In 28 years as the head coach of his alma mater, Jerry York, who announced his retirement on April 13, led Boston College men’s hockey to four national championships, 11 Hockey East regular season titles, nine Hockey East Tournament titles, nine Beanpot titles, and 12 Frozen Four appearances. With nearly three decades of coaching at BC on his resume, York produced some of the most memorable moments in college hockey history. Here are York’s top 10 moments at BC.
10. 2021 Battle of Comm. Ave, Feb. 5, 2021
The historic Battle of Comm. Ave. has long been a staple of NCAA hockey, providing an electric, crosstown rivalry between two perennial national contenders for the last 104 years. Few Battle of Comm. Ave. matchups, however, rival the 2021 iteration in Conte Forum, which was devoid of fans at the time due to the COVID-19 pandemic. As the clock wound down in overtime, York orchestrated an elegant dance led by defender Drew Helleson, who wove up the ice with the puck at his stick and beat BU’s goaltender with under one second left on the clock.
9. 2008 Regional Final, March 30, 2008
Freshman Joe Whitney scored the game winner in overtime to send BC to its third straight Frozen Four. Nathan Gerbe registered the tying goal late in the second period before the teams went scoreless in the third, sending the game to overtime. BC scored three times in a span of two minutes in the second period, and the Eagles outmatched Hobey Baker finalist Ryan Jones on offense.
“I knew that coming down to the end of the season, teams were going to try to bang me around a little bit,” Jones said. “The funny part is, I kind of feed off that stuff.”
8. 1998 Hockey East Tournament Final, March 21, 1998
Just four years into his tenure at BC, York had flipped a program without an identity into a championship-level team, earning his first Hockey East Tournament title. Brian Gionta, a freshman at the time, scored a late third-period, game-winning goal to give the Eagles their first Hockey East crown in eight years. BC came back from a 2–0 deficit in the win. A Heights article following the game described the 1998 squad as “the hottest team in all of college hockey.”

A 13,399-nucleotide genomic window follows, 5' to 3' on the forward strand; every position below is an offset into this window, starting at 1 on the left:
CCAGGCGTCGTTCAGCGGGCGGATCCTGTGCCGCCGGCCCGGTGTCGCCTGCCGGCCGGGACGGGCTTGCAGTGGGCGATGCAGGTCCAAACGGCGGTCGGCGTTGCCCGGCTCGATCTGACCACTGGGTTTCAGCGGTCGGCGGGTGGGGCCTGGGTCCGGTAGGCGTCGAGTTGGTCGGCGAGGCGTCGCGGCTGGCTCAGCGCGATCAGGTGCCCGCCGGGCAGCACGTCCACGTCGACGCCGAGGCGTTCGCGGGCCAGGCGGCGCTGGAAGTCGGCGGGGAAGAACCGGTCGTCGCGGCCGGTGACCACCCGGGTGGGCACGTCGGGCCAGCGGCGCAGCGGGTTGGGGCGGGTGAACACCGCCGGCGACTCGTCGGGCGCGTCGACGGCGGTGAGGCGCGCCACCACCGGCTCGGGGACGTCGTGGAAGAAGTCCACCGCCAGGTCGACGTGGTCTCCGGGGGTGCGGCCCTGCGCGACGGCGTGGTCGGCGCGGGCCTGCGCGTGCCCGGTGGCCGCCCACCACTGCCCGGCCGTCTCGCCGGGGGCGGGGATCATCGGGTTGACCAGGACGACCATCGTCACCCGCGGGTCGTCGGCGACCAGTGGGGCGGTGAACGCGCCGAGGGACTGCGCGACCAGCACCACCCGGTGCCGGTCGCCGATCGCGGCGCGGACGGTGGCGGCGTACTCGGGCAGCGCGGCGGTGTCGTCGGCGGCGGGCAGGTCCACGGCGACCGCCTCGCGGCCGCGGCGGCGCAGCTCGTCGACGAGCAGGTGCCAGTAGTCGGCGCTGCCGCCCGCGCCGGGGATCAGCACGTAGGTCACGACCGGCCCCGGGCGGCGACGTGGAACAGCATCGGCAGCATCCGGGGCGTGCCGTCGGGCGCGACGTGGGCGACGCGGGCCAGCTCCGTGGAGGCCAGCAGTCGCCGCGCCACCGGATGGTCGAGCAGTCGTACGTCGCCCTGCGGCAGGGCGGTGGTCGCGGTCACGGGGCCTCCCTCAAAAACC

7. 2004 Beanpot Final, Feb. 9, 2004
BC Beats BU 2–1 in Overtime to Earn a Beanpot Title
A heroic, 50-save effort from Boston University goaltender Sean Fields wasn’t enough against a high-flying, No. 1 BC team. Ryan Murphy scored at 6:07 in the overtime period after Ty Hennes scored the tying goal with 3:30 left in regulation.
“Sean Fields almost stole the game,” York said afterward. “One of the key parts for our team was we handled the frustration of a hot goaltender, a one-nothing deficit, a goal called back, and still kept our poise.”
6.1994 Beanpot Final, Feb. 14, 1994
A Heights article at the time claimed that, heading into the 1994 Beanpot Final, No. 2 Harvard was “set to ‘kill’ BC.” After beating Northeastern 5–4 in double overtime in the Beanpot Semifinal the Monday prior, BC headed to overtime once again and emerged with its first Beanpot title in 11 years—and the first of York’s tenure. Heights reporter Michael Civille wrote that watching the game was like watching Rocky.
5. York’s 1000th Win, Jan. 22, 2016